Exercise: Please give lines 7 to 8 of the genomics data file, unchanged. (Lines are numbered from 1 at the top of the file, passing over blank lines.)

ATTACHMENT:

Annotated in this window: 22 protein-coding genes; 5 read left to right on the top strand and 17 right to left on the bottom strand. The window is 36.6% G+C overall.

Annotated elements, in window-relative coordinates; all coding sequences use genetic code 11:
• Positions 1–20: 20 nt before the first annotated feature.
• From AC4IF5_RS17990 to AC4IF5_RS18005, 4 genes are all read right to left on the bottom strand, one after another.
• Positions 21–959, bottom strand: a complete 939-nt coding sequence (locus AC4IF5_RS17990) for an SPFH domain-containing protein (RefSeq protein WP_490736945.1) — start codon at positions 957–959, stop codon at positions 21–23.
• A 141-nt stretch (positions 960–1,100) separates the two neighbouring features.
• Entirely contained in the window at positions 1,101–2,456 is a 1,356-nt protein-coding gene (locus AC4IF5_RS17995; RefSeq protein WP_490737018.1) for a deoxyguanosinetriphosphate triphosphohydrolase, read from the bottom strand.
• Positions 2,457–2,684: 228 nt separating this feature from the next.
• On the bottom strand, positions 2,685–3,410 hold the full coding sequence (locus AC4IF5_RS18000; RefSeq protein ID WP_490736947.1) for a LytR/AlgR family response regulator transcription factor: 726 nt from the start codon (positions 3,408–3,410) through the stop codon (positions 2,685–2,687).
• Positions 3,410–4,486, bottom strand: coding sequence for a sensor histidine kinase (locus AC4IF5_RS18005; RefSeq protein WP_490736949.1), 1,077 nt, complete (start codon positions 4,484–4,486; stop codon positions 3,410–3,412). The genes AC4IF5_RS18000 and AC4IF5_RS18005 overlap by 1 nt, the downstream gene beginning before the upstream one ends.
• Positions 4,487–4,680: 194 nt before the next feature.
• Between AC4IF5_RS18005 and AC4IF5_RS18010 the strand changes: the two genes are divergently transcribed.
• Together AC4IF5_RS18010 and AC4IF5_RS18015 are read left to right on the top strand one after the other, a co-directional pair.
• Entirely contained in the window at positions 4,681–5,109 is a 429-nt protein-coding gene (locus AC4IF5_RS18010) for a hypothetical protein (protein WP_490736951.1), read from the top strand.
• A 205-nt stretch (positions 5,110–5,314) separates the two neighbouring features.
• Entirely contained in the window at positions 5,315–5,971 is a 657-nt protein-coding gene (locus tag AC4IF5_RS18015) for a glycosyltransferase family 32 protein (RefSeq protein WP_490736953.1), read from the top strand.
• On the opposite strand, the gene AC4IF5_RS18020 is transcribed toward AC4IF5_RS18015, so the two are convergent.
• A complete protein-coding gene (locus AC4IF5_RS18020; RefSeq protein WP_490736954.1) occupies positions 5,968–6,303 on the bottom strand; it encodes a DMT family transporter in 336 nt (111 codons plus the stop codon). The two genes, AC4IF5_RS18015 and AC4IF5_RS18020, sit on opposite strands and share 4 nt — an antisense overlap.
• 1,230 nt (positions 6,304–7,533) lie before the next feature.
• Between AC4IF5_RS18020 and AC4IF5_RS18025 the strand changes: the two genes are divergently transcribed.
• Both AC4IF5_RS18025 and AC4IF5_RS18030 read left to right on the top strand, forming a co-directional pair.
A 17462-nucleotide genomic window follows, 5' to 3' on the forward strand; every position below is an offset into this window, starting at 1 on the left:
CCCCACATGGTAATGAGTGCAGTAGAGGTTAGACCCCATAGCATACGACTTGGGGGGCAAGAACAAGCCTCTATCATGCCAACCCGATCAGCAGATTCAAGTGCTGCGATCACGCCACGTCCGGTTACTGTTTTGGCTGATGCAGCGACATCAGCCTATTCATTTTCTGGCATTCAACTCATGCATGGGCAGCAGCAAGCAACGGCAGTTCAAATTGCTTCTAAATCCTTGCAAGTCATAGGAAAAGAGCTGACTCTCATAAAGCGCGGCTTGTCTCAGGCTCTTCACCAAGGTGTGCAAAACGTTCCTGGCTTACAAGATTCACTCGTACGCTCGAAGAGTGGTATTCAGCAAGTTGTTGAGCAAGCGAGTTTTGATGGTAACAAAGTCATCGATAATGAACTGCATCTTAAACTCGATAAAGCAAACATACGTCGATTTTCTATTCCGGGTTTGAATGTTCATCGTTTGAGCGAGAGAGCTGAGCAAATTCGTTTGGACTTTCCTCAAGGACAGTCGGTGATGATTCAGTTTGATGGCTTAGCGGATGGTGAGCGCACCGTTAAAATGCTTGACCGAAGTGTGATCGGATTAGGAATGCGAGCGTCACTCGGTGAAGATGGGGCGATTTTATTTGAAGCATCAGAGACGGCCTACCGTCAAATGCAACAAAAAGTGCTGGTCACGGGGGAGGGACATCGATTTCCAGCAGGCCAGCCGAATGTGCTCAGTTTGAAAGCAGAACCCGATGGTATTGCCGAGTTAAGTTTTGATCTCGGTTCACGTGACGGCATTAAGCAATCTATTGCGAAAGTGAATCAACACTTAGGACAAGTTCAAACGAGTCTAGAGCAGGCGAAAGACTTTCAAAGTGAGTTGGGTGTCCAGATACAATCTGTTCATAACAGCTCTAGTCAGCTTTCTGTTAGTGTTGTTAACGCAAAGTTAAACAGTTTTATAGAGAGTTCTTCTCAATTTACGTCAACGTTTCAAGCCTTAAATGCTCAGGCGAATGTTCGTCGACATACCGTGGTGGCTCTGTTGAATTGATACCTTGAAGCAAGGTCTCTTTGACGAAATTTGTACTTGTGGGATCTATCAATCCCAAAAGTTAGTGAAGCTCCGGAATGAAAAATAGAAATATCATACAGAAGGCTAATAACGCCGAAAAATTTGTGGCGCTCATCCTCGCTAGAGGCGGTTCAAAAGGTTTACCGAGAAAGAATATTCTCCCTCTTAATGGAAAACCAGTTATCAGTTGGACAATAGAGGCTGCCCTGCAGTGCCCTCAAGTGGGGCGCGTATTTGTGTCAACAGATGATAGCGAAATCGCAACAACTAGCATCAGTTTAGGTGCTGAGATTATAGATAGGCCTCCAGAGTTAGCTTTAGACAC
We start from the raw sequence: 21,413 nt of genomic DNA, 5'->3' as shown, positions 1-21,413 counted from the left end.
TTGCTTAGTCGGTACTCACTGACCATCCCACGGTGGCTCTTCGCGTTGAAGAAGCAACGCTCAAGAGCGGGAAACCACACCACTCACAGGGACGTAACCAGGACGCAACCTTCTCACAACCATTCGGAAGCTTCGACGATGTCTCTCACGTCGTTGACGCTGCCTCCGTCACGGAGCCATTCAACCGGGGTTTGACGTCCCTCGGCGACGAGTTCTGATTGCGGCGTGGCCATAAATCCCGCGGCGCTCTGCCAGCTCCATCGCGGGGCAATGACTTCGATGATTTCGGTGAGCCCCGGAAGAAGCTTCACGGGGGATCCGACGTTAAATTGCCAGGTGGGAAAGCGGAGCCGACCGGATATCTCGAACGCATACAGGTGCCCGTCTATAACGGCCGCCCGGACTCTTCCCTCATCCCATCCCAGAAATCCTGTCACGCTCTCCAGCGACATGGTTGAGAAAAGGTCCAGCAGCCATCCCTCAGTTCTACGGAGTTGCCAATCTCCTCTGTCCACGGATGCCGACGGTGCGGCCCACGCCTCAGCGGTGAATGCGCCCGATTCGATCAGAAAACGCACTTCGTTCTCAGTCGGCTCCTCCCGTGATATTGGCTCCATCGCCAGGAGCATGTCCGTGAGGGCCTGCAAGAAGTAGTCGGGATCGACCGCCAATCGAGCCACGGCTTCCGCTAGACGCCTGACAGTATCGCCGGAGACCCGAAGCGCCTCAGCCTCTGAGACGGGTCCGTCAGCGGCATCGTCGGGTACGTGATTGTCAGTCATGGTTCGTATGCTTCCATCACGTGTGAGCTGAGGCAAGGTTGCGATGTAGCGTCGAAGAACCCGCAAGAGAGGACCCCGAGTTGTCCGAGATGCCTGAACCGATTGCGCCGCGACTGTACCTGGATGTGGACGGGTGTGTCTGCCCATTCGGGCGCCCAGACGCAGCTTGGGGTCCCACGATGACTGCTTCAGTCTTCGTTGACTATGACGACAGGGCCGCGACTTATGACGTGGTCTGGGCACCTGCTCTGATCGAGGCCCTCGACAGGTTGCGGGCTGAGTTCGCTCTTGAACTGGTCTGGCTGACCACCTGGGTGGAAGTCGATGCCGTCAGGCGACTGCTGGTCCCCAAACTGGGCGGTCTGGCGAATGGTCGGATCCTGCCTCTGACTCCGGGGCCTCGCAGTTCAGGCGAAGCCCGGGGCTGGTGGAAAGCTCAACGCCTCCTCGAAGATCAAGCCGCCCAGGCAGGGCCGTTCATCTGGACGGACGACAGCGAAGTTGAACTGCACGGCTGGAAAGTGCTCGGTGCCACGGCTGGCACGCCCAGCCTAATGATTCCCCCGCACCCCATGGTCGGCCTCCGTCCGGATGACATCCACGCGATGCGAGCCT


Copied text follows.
• Entirely contained in the window at positions 1,101–2,456 is a 1,356-nt protein-coding gene (locus AC4IF5_RS17995; RefSeq protein WP_490737018.1) for a deoxyguanosinetriphosphate triphosphohydrolase, read from the bottom strand.
• Positions 2,457–2,684: 228 nt separating this feature from the next.